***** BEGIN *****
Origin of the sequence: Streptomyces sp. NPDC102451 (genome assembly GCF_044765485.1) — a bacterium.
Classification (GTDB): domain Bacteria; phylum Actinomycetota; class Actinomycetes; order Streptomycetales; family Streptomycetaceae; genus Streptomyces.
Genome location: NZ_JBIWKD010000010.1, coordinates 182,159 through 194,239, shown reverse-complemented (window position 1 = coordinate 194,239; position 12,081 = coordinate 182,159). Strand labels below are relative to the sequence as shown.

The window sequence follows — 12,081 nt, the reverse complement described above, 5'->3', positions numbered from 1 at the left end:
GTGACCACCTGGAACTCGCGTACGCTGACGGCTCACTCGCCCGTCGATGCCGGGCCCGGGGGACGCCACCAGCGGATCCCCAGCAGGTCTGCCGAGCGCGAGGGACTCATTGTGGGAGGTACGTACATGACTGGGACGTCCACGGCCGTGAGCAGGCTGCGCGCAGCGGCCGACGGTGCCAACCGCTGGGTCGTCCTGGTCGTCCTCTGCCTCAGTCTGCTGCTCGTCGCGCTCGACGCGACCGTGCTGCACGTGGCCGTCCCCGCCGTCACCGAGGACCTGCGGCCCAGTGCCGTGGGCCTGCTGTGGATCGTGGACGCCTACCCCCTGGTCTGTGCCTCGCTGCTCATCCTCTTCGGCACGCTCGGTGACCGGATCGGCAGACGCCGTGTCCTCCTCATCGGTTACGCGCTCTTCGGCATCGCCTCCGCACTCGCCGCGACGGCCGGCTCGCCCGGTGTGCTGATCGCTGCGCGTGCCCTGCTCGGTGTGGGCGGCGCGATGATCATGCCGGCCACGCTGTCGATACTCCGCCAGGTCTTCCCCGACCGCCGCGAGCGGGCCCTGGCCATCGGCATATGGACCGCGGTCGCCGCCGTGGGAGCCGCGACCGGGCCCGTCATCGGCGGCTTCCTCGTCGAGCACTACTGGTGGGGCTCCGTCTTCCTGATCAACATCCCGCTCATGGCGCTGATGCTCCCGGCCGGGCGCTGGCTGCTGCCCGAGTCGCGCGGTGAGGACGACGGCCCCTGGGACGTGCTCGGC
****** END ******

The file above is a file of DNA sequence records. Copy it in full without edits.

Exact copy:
Origin of the sequence: Streptomyces sp. NPDC102451 (genome assembly GCF_044765485.1) — a bacterium.
Classification (GTDB): domain Bacteria; phylum Actinomycetota; class Actinomycetes; order Streptomycetales; family Streptomycetaceae; genus Streptomyces.
Genome location: NZ_JBIWKD010000010.1, coordinates 182,159 through 194,239, shown reverse-complemented (window position 1 = coordinate 194,239; position 12,081 = coordinate 182,159). Strand labels below are relative to the sequence as shown.

The window sequence follows — 12,081 nt, the reverse complement described above, 5'->3', positions numbered from 1 at the left end:
GTGACCACCTGGAACTCGCGTACGCTGACGGCTCACTCGCCCGTCGATGCCGGGCCCGGGGGACGCCACCAGCGGATCCCCAGCAGGTCTGCCGAGCGCGAGGGACTCATTGTGGGAGGTACGTACATGACTGGGACGTCCACGGCCGTGAGCAGGCTGCGCGCAGCGGCCGACGGTGCCAACCGCTGGGTCGTCCTGGTCGTCCTCTGCCTCAGTCTGCTGCTCGTCGCGCTCGACGCGACCGTGCTGCACGTGGCCGTCCCCGCCGTCACCGAGGACCTGCGGCCCAGTGCCGTGGGCCTGCTGTGGATCGTGGACGCCTACCCCCTGGTCTGTGCCTCGCTGCTCATCCTCTTCGGCACGCTCGGTGACCGGATCGGCAGACGCCGTGTCCTCCTCATCGGTTACGCGCTCTTCGGCATCGCCTCCGCACTCGCCGCGACGGCCGGCTCGCCCGGTGTGCTGATCGCTGCGCGTGCCCTGCTCGGTGTGGGCGGCGCGATGATCATGCCGGCCACGCTGTCGATACTCCGCCAGGTCTTCCCCGACCGCCGCGAGCGGGCCCTGGCCATCGGCATATGGACCGCGGTCGCCGCCGTGGGAGCCGCGACCGGGCCCGTCATCGGCGGCTTCCTCGTCGAGCACTACTGGTGGGGCTCCGTCTTCCTGATCAACATCCCGCTCATGGCGCTGATGCTCCCGGCCGGGCGCTGGCTGCTGCCCGAGTCGCGCGGTGAGGACGACGGCCCCTGGGACGTGCTCGGC